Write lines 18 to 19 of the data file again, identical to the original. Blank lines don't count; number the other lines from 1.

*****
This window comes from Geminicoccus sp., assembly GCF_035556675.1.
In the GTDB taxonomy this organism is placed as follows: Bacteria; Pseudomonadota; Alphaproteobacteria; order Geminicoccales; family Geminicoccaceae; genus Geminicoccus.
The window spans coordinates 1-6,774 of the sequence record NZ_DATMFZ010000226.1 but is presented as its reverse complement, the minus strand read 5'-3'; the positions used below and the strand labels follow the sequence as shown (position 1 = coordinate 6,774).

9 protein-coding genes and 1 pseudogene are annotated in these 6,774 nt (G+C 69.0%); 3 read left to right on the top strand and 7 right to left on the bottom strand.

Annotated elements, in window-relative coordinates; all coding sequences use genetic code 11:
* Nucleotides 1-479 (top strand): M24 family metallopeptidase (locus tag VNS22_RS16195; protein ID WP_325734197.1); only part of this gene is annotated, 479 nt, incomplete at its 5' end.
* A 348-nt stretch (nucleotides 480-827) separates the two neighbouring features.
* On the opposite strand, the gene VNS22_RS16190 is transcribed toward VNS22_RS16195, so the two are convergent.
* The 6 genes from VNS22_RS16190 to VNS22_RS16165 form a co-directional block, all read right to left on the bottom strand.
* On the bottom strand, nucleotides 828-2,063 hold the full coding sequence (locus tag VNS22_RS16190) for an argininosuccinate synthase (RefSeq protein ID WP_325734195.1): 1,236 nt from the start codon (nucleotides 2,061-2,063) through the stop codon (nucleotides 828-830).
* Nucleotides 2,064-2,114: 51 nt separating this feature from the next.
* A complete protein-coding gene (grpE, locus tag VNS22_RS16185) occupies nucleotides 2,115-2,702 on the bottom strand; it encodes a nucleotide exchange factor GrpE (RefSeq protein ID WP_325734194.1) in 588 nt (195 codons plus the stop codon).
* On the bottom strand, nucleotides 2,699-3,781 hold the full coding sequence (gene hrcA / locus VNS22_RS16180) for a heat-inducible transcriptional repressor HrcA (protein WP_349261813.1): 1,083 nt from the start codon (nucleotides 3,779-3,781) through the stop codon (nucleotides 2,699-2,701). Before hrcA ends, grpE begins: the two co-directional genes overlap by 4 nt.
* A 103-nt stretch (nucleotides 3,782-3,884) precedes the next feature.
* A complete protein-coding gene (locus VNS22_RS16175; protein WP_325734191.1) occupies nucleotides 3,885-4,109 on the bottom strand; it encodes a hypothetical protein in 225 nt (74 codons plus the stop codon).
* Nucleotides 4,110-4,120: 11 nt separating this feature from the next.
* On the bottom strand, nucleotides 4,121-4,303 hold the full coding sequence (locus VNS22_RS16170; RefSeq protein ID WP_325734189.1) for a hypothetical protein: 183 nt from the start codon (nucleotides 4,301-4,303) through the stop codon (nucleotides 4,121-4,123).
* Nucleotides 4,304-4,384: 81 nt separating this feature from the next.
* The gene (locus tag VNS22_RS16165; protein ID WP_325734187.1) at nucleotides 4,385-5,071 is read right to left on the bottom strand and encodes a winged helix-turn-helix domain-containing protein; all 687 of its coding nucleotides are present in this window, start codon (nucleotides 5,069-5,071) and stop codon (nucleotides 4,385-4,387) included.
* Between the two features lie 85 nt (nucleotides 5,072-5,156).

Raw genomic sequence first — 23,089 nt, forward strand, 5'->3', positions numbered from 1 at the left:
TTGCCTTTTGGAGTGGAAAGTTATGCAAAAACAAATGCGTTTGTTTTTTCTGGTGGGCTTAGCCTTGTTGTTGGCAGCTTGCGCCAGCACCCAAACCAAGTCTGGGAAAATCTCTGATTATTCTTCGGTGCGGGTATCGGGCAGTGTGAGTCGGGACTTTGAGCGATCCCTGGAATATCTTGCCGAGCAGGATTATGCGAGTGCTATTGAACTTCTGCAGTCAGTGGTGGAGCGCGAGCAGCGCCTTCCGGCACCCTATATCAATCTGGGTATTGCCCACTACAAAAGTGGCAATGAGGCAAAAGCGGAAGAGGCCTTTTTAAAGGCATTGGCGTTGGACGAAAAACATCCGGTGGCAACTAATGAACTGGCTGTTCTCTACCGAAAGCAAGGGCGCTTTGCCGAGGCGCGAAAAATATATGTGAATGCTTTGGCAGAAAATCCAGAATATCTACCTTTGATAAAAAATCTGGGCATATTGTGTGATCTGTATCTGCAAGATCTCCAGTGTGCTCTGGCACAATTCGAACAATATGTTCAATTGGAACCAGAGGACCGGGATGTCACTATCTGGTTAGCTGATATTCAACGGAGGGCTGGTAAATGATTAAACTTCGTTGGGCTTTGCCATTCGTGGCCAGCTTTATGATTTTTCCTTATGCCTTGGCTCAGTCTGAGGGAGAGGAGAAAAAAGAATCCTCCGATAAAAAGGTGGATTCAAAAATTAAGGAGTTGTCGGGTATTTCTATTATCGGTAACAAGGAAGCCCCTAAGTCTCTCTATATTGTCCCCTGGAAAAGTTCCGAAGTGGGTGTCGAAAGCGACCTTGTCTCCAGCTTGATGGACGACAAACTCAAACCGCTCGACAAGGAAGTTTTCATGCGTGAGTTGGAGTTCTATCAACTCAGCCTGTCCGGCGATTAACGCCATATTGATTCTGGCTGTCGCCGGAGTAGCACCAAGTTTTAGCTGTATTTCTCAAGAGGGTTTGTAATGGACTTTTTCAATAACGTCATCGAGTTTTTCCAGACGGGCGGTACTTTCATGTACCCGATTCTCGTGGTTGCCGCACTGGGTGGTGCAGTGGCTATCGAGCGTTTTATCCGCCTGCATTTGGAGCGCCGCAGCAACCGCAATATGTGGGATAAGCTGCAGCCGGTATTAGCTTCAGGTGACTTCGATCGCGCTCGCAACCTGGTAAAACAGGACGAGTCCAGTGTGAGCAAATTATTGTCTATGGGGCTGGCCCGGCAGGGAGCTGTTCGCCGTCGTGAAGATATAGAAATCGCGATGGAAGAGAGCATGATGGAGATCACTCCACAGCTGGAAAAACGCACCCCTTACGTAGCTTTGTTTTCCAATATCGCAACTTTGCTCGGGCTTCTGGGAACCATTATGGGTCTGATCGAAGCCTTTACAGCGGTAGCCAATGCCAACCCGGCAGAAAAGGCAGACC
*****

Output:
* Nucleotides 4,304-4,384: 81 nt separating this feature from the next.
* The gene (locus tag VNS22_RS16165; protein ID WP_325734187.1) at nucleotides 4,385-5,071 is read right to left on the bottom strand and encodes a winged helix-turn-helix domain-containing protein; all 687 of its coding nucleotides are present in this window, start codon (nucleotides 5,069-5,071) and stop codon (nucleotides 4,385-4,387) included.